But every time I see the cover of that book, every time I see a picture of Ribsy, I am transported back to that time, to that cypress-paneled room, to the flowered couch, to the lamp and the laughter and the safety.
Reading together is a very particular kind of magic.
When I meet teachers and librarians who tell me that they read aloud to their classrooms, I always try to make a point of thanking them.
Reading a story together brings us together: large groups, small groups, packs of four and packs of two.  When we read together, we come in from the darkness, the cold.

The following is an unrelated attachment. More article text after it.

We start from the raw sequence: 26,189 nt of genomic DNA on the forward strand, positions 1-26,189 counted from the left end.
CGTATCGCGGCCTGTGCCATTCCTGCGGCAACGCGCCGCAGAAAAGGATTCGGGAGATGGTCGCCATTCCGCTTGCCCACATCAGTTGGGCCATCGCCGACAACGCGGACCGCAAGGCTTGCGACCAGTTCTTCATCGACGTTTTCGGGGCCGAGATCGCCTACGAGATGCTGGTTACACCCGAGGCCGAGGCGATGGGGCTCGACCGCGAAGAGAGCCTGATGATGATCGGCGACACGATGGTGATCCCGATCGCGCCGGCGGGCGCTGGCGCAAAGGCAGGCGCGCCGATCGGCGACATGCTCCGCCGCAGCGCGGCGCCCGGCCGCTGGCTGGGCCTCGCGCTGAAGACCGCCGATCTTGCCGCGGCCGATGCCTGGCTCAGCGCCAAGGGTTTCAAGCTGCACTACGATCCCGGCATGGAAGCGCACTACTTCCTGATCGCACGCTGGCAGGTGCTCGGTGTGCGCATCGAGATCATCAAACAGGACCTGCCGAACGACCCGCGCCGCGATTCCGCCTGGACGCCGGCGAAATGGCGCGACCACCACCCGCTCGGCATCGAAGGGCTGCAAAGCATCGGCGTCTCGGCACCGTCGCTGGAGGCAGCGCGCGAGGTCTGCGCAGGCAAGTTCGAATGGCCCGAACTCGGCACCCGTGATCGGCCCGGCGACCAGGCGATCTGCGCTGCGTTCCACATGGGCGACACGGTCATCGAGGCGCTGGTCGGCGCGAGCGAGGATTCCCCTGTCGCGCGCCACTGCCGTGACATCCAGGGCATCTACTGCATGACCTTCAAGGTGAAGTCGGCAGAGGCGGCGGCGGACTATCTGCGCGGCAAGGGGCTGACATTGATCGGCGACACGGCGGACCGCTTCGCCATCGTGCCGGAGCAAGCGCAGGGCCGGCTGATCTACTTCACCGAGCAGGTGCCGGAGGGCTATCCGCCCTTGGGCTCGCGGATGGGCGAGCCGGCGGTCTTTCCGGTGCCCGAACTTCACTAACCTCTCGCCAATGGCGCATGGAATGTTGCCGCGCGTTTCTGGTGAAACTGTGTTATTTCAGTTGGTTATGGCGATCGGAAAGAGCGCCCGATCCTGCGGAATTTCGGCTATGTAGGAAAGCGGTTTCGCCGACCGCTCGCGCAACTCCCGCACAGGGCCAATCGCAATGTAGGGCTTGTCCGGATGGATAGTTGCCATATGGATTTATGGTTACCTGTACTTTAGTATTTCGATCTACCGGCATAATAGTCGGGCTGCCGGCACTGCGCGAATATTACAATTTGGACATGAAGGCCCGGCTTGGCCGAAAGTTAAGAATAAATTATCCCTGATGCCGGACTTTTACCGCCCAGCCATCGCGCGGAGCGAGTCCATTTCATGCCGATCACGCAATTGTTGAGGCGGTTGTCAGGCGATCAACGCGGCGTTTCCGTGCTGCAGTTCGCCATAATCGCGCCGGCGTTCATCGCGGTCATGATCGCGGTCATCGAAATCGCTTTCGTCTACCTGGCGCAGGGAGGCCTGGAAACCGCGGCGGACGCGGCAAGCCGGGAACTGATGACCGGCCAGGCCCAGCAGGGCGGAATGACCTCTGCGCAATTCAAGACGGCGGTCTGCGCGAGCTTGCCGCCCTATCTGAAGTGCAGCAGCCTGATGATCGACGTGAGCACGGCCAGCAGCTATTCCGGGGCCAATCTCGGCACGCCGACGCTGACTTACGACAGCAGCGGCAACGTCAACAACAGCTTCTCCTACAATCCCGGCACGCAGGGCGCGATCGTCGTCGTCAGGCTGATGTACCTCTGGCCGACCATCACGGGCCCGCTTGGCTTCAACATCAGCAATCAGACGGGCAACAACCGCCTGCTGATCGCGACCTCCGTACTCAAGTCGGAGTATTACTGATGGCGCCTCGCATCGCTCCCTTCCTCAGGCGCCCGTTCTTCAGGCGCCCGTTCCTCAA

It occurs to me as I write these words, as I remember the darkness outside that room in Florida, that I never explicitly thanked my mother for reading to us.
So, I will thank her here, now, in the best way I can, by encouraging other people to do what she did for me, and for my brother.
I will ask you to read aloud to your students, your children.  Read aloud to your husband, your wife.  Read aloud to your dog.
Push back the darkness.
Sit down beside somebody you love. 
Turn on a light.  Open a book.
--Kate DiCamillo